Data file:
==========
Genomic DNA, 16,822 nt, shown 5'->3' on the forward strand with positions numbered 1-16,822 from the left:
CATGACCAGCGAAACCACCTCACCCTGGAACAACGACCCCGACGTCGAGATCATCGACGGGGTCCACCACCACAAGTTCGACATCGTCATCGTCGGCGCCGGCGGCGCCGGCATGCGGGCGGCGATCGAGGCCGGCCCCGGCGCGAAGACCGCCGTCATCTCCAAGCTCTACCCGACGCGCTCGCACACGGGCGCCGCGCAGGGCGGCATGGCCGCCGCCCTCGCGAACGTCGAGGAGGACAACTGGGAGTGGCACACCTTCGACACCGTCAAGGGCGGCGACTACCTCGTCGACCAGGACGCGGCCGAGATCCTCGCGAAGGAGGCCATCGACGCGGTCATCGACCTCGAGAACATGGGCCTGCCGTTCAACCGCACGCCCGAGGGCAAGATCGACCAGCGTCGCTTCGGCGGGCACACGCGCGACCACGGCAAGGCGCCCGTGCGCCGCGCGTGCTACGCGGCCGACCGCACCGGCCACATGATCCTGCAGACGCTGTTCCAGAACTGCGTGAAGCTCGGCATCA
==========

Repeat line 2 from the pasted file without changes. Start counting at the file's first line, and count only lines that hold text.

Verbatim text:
CATGACCAGCGAAACCACCTCACCCTGGAACAACGACCCCGACGTCGAGATCATCGACGGGGTCCACCACCACAAGTTCGACATCGTCATCGTCGGCGCCGGCGGCGCCGGCATGCGGGCGGCGATCGAGGCCGGCCCCGGCGCGAAGACCGCCGTCATCTCCAAGCTCTACCCGACGCGCTCGCACACGGGCGCCGCGCAGGGCGGCATGGCCGCCGCCCTCGCGAACGTCGAGGAGGACAACTGGGAGTGGCACACCTTCGACACCGTCAAGGGCGGCGACTACCTCGTCGACCAGGACGCGGCCGAGATCCTCGCGAAGGAGGCCATCGACGCGGTCATCGACCTCGAGAACATGGGCCTGCCGTTCAACCGCACGCCCGAGGGCAAGATCGACCAGCGTCGCTTCGGCGGGCACACGCGCGACCACGGCAAGGCGCCCGTGCGCCGCGCGTGCTACGCGGCCGACCGCACCGGCCACATGATCCTGCAGACGCTGTTCCAGAACTGCGTGAAGCTCGGCATCA